WASHINGTON, D.C.: In his last six starts before tonight’s, including last week’s run at career no-hitter No. 3, Max Scherzer allowed two earned runs or less, posting a 0.94 ERA and a .123/.189/.204 line against in 48 innings, over which he walked eight (1.50 BB/9) and collected a total of 69 Ks (12.94 BB/9).
Washington Nationals’ skipper Dusty Baker was asked after the no-hit bid in his outing in Miami what it was about his 32-year-old ace that allowed Scherzer to dominate so consistently on the mound.
“He’s emotionally and mentally strong and physically strong,” Baker said. “And it tells you what kind of shape he’s in.
“I mean, this guy works as hard as anybody I’ve ever had. This is what allows him to go as deep into games as he does, and he’s still throwing quality, quality strikes.”
In spite of the fact that Scherzer went to 121 pitches against the Marlins, he said he felt he had more to give.
“My arm felt fine,” Scherzer said. “I was still able throw the ball hard in those situations. I wasn’t necessarily fatiguing to the point where I couldn’t face hitters.”
Baker and pitching coach Mike Maddux were watching him closely, Scherzer said, and both, “... were able to read it and they knew I was executing pitches.”
Before the start of the second of four with the Cubs, Baker said he wasn’t concerned about Scherzer’s workload after the start vs the Fish.
“I’m not worried about that, because I asked Max, and Max — he’ll tell you the truth. I said, ‘Hey, man. How do you feel?’ and he said, ‘Great.’”
Scherzer told reporters last night, as quoted by the Chicago Tribune’s Paul Sullivan, that he was prepared for a tough start against the Cubbies.
“They can do a lot offensively,” Scherzer said. “They’ve seen me in the past and have had big games against me. I have to go out there with my ‘A’ game to have success.”
He didn’t have his A-stuff, however, as both Baker and Scherzer admitted after the game.
Scherzer hit the first batter he faced, Anthony Rizzo, and Rizzo came around to score two outs later on an RBI triple to center by Kris Bryant, 1-0, but he held the Cubs to that one run on two hits through four as the Nationals took a 2-1 lead courtesy of a base-stealing display by Trea Turner, who swiped four and scored two runs in the first three innings.
Scherzer helped his own cause with an RBI single on a chopper over the mound with runners on second and third in the fourth, bringing Anthony Rendon in from for the first of two runs the Nationals scored in the inning, 4-1.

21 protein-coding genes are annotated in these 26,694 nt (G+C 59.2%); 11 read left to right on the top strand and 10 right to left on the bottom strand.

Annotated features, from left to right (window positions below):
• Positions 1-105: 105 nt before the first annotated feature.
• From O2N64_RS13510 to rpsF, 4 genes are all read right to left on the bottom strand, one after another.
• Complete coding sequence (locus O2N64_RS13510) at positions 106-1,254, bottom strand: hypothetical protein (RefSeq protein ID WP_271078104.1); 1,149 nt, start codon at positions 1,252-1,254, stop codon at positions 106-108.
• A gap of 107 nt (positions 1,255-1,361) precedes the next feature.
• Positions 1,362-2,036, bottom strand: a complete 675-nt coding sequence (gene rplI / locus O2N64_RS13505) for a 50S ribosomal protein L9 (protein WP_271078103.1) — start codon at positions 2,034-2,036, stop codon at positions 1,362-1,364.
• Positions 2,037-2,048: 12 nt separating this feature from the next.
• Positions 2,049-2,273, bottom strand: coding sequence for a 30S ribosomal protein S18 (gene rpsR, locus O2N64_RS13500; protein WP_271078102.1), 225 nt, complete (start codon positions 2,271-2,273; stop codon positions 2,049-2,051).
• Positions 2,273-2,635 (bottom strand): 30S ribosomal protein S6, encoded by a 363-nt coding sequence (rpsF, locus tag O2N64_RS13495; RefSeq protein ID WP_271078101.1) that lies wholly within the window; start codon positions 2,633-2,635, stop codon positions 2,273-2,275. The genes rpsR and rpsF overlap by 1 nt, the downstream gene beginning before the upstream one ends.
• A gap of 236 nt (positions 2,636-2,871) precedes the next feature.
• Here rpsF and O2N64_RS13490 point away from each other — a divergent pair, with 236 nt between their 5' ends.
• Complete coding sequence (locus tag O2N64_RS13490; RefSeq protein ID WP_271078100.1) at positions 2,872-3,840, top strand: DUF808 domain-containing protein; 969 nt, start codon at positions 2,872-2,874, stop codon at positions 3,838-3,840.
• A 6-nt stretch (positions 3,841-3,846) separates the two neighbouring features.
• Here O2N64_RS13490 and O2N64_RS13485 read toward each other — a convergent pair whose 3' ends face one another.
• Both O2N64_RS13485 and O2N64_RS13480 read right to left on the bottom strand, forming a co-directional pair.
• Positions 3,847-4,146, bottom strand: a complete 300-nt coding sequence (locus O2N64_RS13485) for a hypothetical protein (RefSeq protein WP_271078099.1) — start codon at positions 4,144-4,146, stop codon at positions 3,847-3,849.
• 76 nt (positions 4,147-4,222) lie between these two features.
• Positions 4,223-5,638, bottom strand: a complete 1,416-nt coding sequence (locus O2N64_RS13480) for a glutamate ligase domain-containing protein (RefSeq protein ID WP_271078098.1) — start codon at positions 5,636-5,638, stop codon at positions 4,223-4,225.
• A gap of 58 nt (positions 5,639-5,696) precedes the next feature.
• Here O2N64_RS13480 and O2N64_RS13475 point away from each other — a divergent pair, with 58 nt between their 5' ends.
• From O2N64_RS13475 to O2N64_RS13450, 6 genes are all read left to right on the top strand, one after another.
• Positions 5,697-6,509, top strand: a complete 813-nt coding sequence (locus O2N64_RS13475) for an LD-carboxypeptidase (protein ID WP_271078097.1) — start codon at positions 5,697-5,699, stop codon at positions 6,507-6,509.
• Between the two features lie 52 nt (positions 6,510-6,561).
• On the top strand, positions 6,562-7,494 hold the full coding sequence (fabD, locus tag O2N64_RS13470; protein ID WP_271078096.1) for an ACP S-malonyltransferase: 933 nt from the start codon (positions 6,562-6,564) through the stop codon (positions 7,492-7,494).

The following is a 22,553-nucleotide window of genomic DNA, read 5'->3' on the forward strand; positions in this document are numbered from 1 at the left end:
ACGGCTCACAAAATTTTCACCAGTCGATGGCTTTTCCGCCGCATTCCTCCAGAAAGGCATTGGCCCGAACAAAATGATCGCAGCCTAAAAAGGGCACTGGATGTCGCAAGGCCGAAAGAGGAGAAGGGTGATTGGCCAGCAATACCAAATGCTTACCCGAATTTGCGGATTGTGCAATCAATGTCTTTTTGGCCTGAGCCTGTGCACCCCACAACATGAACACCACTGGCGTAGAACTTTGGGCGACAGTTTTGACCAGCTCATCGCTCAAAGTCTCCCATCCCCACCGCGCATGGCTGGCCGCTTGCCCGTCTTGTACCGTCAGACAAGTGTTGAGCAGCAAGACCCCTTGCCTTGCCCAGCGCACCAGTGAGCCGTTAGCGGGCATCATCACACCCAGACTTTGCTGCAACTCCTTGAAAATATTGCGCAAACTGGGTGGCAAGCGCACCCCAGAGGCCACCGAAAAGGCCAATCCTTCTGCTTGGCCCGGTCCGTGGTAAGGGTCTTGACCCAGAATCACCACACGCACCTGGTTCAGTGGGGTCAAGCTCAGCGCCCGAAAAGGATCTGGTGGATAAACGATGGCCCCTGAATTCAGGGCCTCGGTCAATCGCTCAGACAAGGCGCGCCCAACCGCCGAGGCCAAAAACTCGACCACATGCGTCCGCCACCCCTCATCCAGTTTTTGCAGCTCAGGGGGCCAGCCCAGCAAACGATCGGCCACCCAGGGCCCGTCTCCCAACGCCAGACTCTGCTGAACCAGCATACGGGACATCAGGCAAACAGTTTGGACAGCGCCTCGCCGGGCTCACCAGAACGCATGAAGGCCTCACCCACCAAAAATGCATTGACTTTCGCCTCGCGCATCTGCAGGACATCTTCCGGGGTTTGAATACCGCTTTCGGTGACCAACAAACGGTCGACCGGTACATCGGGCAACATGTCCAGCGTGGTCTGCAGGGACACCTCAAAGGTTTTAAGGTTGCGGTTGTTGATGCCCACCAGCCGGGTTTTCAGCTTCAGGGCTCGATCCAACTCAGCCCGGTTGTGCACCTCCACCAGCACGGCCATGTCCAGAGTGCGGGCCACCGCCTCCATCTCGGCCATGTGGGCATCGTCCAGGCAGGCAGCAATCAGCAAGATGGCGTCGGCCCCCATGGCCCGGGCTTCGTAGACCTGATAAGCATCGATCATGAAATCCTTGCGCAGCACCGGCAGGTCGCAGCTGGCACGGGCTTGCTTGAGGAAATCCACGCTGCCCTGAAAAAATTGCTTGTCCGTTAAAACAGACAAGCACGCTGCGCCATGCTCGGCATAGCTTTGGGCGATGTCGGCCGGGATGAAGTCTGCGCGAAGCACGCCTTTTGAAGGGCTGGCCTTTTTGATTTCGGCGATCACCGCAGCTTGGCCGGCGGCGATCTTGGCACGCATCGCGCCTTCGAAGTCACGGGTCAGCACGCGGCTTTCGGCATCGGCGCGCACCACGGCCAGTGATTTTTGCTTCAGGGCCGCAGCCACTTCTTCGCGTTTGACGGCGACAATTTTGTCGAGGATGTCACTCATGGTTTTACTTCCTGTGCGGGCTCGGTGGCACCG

Scherzer then retired the Cubs in order in a 14-pitch top of the fifth that left him at 82 pitches after five.
An 11-pitch, 1-2-3 sixth left Scherzer at 93 pitches and gave him 10-straight outs with 16 of the last 17 Cubs’ hitters he’d faced set down. That was it for the right-hander.
Max Scherzer’s Line: 6.0 IP, 2 H, 1 R, 1 ER, 0 BB, 6 Ks, 93 P, 62 S, 1/4 GO/FO.
“He didn’t have his A+ stuff, you could tell,” Baker said after the Nationals’ 6-1 win.
“[Pitching coach] Mike [Maddux] said he didn’t warm up very good in the bullpen, and then early in the game you could see he was off, but he found a way to go six innings, which is big.
“We were flirting with sending him out in the seventh, but that was enough, especially after the fact that he had  pitches his last start going for the no-hitter and then the shutout, and then eventually lost it, so figured that was enough for him. I told him, ‘Hey, man, we don’t want to hurt you,’ he was not worried about that he just didn’t have much in the tank tonight.”
Without “much in the tank”, Scherzer did, however hold the Cubs to just one run on two hits, striking out six of the 21 batters he faced.
“That’s what great pitchers do,” Baker told reporters.
“You find a way. If you have your good control that night, or if you have a good slider, or a good changeup and then you find out what’s working and then use that and if you have all of them, then Max has no-hit stuff. First you’ve got to find out what’s working early in the ballgame, get through that tough time early in the game, and then later on a lot of times you end up finding your slider, or you find your changeup or you find your control, but you’ve got to get through those first few innings in order to find that and that’s what Max is one of the best at.”